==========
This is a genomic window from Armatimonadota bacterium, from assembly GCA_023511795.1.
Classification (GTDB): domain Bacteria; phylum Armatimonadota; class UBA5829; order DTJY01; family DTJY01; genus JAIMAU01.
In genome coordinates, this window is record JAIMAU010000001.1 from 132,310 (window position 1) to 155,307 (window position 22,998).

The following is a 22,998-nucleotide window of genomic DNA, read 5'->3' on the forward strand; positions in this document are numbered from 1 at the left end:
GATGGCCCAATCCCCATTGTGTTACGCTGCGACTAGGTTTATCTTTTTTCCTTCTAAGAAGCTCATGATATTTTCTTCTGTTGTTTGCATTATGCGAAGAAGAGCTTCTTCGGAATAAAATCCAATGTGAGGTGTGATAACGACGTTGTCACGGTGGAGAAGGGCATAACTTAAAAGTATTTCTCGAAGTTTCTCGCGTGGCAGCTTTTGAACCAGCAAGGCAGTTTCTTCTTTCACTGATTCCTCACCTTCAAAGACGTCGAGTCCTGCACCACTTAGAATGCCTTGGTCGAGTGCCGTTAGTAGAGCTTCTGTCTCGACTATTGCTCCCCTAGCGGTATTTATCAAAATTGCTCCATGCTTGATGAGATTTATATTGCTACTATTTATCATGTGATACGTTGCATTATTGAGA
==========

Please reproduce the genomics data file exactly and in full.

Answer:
This is a genomic window from Armatimonadota bacterium, from assembly GCA_023511795.1.
Classification (GTDB): domain Bacteria; phylum Armatimonadota; class UBA5829; order DTJY01; family DTJY01; genus JAIMAU01.
In genome coordinates, this window is record JAIMAU010000001.1 from 132,310 (window position 1) to 155,307 (window position 22,998).

The following is a 22,998-nucleotide window of genomic DNA, read 5'->3' on the forward strand; positions in this document are numbered from 1 at the left end:
GATGGCCCAATCCCCATTGTGTTACGCTGCGACTAGGTTTATCTTTTTTCCTTCTAAGAAGCTCATGATATTTTCTTCTGTTGTTTGCATTATGCGAAGAAGAGCTTCTTCGGAATAAAATCCAATGTGAGGTGTGATAACGACGTTGTCACGGTGGAGAAGGGCATAACTTAAAAGTATTTCTCGAAGTTTCTCGCGTGGCAGCTTTTGAACCAGCAAGGCAGTTTCTTCTTTCACTGATTCCTCACCTTCAAAGACGTCGAGTCCTGCACCACTTAGAATGCCTTGGTCGAGTGCCGTTAGTAGAGCTTCTGTCTCGACTATTGCTCCCCTAGCGGTATTTATCAAAATTGCTCCATGCTTGATGAGATTTATATTGCTACTATTTATCATGTGATACGTTGCATTATTGAGA